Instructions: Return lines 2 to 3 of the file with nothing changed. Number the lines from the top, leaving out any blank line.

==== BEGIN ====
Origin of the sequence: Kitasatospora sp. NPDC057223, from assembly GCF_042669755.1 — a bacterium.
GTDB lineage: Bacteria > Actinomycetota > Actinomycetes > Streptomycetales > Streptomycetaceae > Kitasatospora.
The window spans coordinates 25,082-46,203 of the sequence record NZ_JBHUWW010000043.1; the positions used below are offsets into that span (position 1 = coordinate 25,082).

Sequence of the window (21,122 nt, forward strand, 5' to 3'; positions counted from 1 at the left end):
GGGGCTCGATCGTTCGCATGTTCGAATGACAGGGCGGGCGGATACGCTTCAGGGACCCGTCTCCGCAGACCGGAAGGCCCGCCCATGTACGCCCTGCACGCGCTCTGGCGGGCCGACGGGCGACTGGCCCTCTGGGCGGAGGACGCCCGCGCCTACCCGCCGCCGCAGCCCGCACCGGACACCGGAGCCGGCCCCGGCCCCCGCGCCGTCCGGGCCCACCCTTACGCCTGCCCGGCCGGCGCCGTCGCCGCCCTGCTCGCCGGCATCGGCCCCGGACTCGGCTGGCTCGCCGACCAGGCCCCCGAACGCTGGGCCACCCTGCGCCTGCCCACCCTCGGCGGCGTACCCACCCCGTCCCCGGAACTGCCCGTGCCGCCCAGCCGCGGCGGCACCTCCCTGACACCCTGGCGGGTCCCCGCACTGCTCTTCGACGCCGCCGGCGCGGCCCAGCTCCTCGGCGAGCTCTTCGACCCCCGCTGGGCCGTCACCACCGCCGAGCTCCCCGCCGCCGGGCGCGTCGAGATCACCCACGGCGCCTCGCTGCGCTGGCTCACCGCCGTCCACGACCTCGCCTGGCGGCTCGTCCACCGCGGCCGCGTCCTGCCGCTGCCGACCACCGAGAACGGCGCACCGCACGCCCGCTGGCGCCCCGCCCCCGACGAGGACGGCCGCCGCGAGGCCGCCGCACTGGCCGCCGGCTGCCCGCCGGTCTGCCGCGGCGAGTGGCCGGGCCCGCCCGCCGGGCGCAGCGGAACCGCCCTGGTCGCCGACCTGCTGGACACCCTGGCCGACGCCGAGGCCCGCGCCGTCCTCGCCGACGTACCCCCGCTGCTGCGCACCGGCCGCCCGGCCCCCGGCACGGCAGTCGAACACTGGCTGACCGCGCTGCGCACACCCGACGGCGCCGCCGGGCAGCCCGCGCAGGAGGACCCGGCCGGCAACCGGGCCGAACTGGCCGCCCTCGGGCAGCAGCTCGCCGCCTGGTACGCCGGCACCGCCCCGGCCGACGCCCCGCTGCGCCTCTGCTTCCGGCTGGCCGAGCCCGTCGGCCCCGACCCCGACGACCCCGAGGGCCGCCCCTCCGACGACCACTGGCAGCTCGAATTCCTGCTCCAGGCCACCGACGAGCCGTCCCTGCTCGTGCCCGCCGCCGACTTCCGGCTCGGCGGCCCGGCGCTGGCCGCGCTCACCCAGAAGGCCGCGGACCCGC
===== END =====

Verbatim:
GTDB lineage: Bacteria > Actinomycetota > Actinomycetes > Streptomycetales > Streptomycetaceae > Kitasatospora.
The window spans coordinates 25,082-46,203 of the sequence record NZ_JBHUWW010000043.1; the positions used below are offsets into that span (position 1 = coordinate 25,082).